The flower video takes you through a session where artie edits a folder of images in Capture One while checking the exposures and Max-G values in RawDigger. The Adapted Histogram video examines a series of recent images with the pink histograms and covers lots of fine points including and especially how to deal with specular highlights. The directions for setting up the Adapted Histogram are in the text.

If we priced this guide based on how much effort we put into it, it would sell it for $999.00. But as this guide will be purchased only by a limited number of serious photographers, we have priced it at $51.00. You can order yours here in the BAA Online Store.


With all blog posts, feel free to e-mail or to leave a comment regarding any typos or errors.

9 comments to When You’ve Got Mangroves, Consider Mangrove Soup

  • Neil Hickman

    I much prefer the pose and feather detail in 1. However I thought eye in both 1 and 2A had been over-sharpened and lightened. If I haven’t explained that properly – when both images popped up in detail the eyes just appeared “too much”. Also the water under the head in 2A appeared extra sharp adding to my first impression for that image.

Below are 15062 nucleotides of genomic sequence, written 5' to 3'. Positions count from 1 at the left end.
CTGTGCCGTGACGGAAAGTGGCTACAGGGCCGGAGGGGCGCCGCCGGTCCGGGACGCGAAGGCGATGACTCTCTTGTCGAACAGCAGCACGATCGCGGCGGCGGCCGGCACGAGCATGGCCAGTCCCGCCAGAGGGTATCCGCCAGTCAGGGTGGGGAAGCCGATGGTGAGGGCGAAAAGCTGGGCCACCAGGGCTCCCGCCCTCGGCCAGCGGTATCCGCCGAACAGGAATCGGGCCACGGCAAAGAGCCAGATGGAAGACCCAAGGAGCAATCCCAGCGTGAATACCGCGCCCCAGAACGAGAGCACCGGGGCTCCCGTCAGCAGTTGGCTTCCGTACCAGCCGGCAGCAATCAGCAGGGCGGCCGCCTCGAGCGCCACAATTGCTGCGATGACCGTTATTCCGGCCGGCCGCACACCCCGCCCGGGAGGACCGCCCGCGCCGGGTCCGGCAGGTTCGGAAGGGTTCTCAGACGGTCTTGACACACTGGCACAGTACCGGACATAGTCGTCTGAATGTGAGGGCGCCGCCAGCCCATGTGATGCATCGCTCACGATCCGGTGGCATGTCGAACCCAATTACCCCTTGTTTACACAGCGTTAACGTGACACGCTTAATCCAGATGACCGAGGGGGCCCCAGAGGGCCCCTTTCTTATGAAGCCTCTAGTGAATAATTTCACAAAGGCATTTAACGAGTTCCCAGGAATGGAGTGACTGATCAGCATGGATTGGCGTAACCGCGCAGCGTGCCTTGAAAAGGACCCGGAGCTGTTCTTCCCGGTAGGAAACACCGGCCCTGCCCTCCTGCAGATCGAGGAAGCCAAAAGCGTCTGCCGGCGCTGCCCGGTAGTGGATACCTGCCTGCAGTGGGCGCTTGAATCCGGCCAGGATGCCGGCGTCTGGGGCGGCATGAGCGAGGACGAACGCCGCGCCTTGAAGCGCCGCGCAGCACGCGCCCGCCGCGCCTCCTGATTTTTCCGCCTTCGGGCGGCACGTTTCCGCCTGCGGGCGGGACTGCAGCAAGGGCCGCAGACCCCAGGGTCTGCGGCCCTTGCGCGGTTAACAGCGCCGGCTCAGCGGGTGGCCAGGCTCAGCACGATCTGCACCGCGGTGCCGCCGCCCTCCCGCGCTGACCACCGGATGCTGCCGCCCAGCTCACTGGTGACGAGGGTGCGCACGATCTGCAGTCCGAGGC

• Arthur Morris/BIRDS AS ART

      Thanks, Neil. You might be on to something. But …

      With both images I selected the eye and the lores only, applied some Topaz Sharpen AI, and then reduced that layer to 75% opacity. The eyes were not lightened. And there was no sharpening below the bird’s head in Image #2. So either you have amazing eyesight or you are imagining things. Anyhoo, I will cut back to 50% next time I sharpen an eye with Sharpen AI.